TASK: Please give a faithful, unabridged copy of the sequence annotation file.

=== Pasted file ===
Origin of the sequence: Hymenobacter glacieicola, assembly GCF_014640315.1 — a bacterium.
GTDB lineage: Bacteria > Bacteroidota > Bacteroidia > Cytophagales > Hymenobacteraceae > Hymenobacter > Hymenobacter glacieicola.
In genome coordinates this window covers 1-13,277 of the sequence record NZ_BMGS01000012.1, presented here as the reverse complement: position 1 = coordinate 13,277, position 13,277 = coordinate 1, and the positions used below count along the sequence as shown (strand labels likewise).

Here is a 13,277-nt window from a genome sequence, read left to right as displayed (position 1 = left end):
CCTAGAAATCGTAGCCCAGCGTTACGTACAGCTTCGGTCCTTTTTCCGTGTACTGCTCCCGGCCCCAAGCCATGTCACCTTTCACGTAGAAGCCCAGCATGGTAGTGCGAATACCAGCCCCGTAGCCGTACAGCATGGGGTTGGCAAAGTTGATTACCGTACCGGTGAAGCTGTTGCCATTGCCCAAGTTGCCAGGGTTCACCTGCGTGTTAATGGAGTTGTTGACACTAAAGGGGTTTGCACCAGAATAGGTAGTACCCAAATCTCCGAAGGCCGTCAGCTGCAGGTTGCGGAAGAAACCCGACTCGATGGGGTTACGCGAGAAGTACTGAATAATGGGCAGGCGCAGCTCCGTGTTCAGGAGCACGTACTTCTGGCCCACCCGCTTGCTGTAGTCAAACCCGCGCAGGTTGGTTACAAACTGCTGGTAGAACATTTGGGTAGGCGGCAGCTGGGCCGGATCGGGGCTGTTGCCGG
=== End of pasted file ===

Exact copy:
Origin of the sequence: Hymenobacter glacieicola, assembly GCF_014640315.1 — a bacterium.
GTDB lineage: Bacteria > Bacteroidota > Bacteroidia > Cytophagales > Hymenobacteraceae > Hymenobacter > Hymenobacter glacieicola.
In genome coordinates this window covers 1-13,277 of the sequence record NZ_BMGS01000012.1, presented here as the reverse complement: position 1 = coordinate 13,277, position 13,277 = coordinate 1, and the positions used below count along the sequence as shown (strand labels likewise).

Here is a 13,277-nt window from a genome sequence, read left to right as displayed (position 1 = left end):
CCTAGAAATCGTAGCCCAGCGTTACGTACAGCTTCGGTCCTTTTTCCGTGTACTGCTCCCGGCCCCAAGCCATGTCACCTTTCACGTAGAAGCCCAGCATGGTAGTGCGAATACCAGCCCCGTAGCCGTACAGCATGGGGTTGGCAAAGTTGATTACCGTACCGGTGAAGCTGTTGCCATTGCCCAAGTTGCCAGGGTTCACCTGCGTGTTAATGGAGTTGTTGACACTAAAGGGGTTTGCACCAGAATAGGTAGTACCCAAATCTCCGAAGGCCGTCAGCTGCAGGTTGCGGAAGAAACCCGACTCGATGGGGTTACGCGAGAAGTACTGAATAATGGGCAGGCGCAGCTCCGTGTTCAGGAGCACGTACTTCTGGCCCACCCGCTTGCTGTAGTCAAACCCGCGCAGGTTGGTTACAAACTGCTGGTAGAACATTTGGGTAGGCGGCAGCTGGGCCGGATCGGGGCTGTTGCCGG